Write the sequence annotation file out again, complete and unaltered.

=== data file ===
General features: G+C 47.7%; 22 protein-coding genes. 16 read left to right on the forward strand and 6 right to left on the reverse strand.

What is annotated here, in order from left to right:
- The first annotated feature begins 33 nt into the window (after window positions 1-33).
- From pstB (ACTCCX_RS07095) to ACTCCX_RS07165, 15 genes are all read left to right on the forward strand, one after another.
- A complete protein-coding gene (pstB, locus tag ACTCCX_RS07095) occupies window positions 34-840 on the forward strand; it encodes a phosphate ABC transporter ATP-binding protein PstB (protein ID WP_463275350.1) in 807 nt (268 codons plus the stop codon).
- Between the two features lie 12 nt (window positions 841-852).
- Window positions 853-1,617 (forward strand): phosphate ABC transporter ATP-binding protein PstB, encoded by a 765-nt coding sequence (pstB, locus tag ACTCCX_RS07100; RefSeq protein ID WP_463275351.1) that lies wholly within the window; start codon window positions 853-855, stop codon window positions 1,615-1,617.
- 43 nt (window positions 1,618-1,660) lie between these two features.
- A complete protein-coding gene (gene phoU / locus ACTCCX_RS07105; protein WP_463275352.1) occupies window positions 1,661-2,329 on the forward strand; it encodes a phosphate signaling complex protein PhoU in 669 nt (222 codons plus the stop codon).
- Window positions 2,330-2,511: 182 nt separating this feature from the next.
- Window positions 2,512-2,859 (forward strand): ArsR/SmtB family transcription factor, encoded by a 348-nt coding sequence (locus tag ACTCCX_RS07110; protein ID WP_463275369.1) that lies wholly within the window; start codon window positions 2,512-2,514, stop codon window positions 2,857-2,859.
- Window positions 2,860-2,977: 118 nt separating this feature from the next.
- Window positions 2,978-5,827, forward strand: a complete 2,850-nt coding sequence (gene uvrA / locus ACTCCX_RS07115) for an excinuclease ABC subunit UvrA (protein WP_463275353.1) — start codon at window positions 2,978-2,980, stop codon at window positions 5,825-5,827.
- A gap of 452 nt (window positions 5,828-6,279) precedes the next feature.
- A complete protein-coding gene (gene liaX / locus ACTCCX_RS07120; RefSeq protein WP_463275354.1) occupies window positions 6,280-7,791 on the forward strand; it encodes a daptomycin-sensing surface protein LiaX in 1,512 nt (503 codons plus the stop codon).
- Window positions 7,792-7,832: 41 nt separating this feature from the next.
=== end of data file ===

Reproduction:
General features: G+C 47.7%; 22 protein-coding genes. 16 read left to right on the forward strand and 6 right to left on the reverse strand.

What is annotated here, in order from left to right:
- The first annotated feature begins 33 nt into the window (after window positions 1-33).
- From pstB (ACTCCX_RS07095) to ACTCCX_RS07165, 15 genes are all read left to right on the forward strand, one after another.
- A complete protein-coding gene (pstB, locus tag ACTCCX_RS07095) occupies window positions 34-840 on the forward strand; it encodes a phosphate ABC transporter ATP-binding protein PstB (protein ID WP_463275350.1) in 807 nt (268 codons plus the stop codon).
- Between the two features lie 12 nt (window positions 841-852).
- Window positions 853-1,617 (forward strand): phosphate ABC transporter ATP-binding protein PstB, encoded by a 765-nt coding sequence (pstB, locus tag ACTCCX_RS07100; RefSeq protein ID WP_463275351.1) that lies wholly within the window; start codon window positions 853-855, stop codon window positions 1,615-1,617.
- 43 nt (window positions 1,618-1,660) lie between these two features.
- A complete protein-coding gene (gene phoU / locus ACTCCX_RS07105; protein WP_463275352.1) occupies window positions 1,661-2,329 on the forward strand; it encodes a phosphate signaling complex protein PhoU in 669 nt (222 codons plus the stop codon).
- Window positions 2,330-2,511: 182 nt separating this feature from the next.
- Window positions 2,512-2,859 (forward strand): ArsR/SmtB family transcription factor, encoded by a 348-nt coding sequence (locus tag ACTCCX_RS07110; protein ID WP_463275369.1) that lies wholly within the window; start codon window positions 2,512-2,514, stop codon window positions 2,857-2,859.
- Window positions 2,860-2,977: 118 nt separating this feature from the next.
- Window positions 2,978-5,827, forward strand: a complete 2,850-nt coding sequence (gene uvrA / locus ACTCCX_RS07115) for an excinuclease ABC subunit UvrA (protein WP_463275353.1) — start codon at window positions 2,978-2,980, stop codon at window positions 5,825-5,827.
- A gap of 452 nt (window positions 5,828-6,279) precedes the next feature.
- A complete protein-coding gene (gene liaX / locus ACTCCX_RS07120; RefSeq protein WP_463275354.1) occupies window positions 6,280-7,791 on the forward strand; it encodes a daptomycin-sensing surface protein LiaX in 1,512 nt (503 codons plus the stop codon).
- Window positions 7,792-7,832: 41 nt separating this feature from the next.